Replace Justin Timberlake with Rahul Dravid. Replace ‘sexy’ with ‘respect’. There. You have now captured the Indian cricket captain’s mission on the tour of Bangladesh. “I’m bringin’ respect back. Yeah!”
The World Cup and its fallout have been traumatic for Indian cricket. The team hasn’t been performing. Disputes among players and those between players and the Indian Board are getting frequent and, if Tuesday’s sting operation is authentic, things said in private seem to be out in the public domain.
In this scenario of negativity, Dravid must be itching to win the challenge against Bangladesh, which begins on Thursday with the first one-dayer at the Sher-e-Bangla stadium in Dhaka. At least, it will arrest the plunge in regard for the team, if not fully compensate for the letdown in the Caribbean.
In itself, India-Bangladesh is no Federer-Nadal, Apple-Microsoft or The Gandhis vs The Bachchans. It’s not a tasty rivalry. Not yet at least. But the context to their contest makes the series — comprising three ODIs and two Tests — interesting. India need to prove a few things while Bangladesh have to show that their performance wasn’t a fluke.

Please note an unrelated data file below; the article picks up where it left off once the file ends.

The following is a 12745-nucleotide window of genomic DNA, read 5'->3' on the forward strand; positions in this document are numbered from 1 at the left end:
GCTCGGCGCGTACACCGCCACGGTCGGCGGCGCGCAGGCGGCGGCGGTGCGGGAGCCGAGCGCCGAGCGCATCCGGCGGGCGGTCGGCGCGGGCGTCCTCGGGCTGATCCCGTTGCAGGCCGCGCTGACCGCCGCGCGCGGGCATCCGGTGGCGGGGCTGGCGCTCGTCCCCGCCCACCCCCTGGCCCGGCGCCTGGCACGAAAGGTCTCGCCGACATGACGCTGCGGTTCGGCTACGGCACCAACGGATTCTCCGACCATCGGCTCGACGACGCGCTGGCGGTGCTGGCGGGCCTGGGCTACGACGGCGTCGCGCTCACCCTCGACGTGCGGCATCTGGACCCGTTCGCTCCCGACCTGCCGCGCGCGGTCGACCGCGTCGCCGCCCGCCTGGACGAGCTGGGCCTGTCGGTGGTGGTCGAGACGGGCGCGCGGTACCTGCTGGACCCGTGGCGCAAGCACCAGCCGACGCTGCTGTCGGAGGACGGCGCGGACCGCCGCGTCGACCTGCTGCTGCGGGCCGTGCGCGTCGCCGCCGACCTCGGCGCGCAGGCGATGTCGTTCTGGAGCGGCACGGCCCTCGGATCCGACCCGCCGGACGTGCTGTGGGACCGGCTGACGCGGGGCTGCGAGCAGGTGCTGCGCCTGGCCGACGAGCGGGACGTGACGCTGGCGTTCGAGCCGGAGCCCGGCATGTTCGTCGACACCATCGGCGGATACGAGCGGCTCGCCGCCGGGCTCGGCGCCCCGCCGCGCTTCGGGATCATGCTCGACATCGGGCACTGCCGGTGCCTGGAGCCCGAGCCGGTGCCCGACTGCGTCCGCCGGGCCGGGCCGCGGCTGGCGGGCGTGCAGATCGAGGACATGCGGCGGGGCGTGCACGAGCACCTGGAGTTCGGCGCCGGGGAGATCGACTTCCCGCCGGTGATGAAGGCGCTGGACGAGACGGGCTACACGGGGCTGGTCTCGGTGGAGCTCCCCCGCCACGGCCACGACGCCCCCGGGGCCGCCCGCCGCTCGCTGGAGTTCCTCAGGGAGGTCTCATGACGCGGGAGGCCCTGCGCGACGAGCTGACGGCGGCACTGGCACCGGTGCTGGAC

Bangladesh won three of the nine matches they played in the World Cup. One of those three victories — the one that gave you that gash on the heart — was against India. The motive of revenge has therefore been ascribed to India’s current campaign. Dravid, though, has been denying it. What he doesn’t is the desire to do well. “When you have not played for a while, you cannot wait to get out there. The boys are very excited,” Dravid said after practice. “We are keen to do well.”
So are Bangladesh. Not only are they playing at home after having tasted the addictive spirit of success, this series is also their captain Habibul Bashar’s last one-day international series in Bangladesh. He wants to exit the stage as a winner.
“This will be my last ODI series at home and I want to leave on a high,” Bashar said. “One win will be good and if the opportunity arises we might go for a series win. But the goal is to be competitive.”
Both teams practiced in the morning on Wednesday, Bangladesh a little earlier than India. That helped them avoid the rain. India, though, had to shift indoors and bat on a synthetic surface. Thankfully, by afternoon, the sun came out, said sorry-for-the-delay-was-held-up-in-cloud-traffic and bathed the impressive Sher-E-Bangla arena in its light.
Despite the ill luck they have suffered in recent times, despite the injury to young hope Manoj Tiwary, India have the upper hand. Bangladesh may have to play without their strike bowler, Mashrafe Mortaza, troubled by a back problem. And curator Badiul Alam Khokon has made an entertainer of a wicket, without grass and promising runs.
“It’s one-day cricket and people want to see big scores from both teams,” he said. He attributed the pigeon grey of the strip to the use of black clay, a first at the venue. Wednesday’s rain will not have much bearing on the behaviour of the ground. For India, Ramesh Powar and Dinesh Mongia seem set for a comeback. Leg-spinner Piyush Chawla, left-arm pacer RP Singh and Tiwary are out of the 15.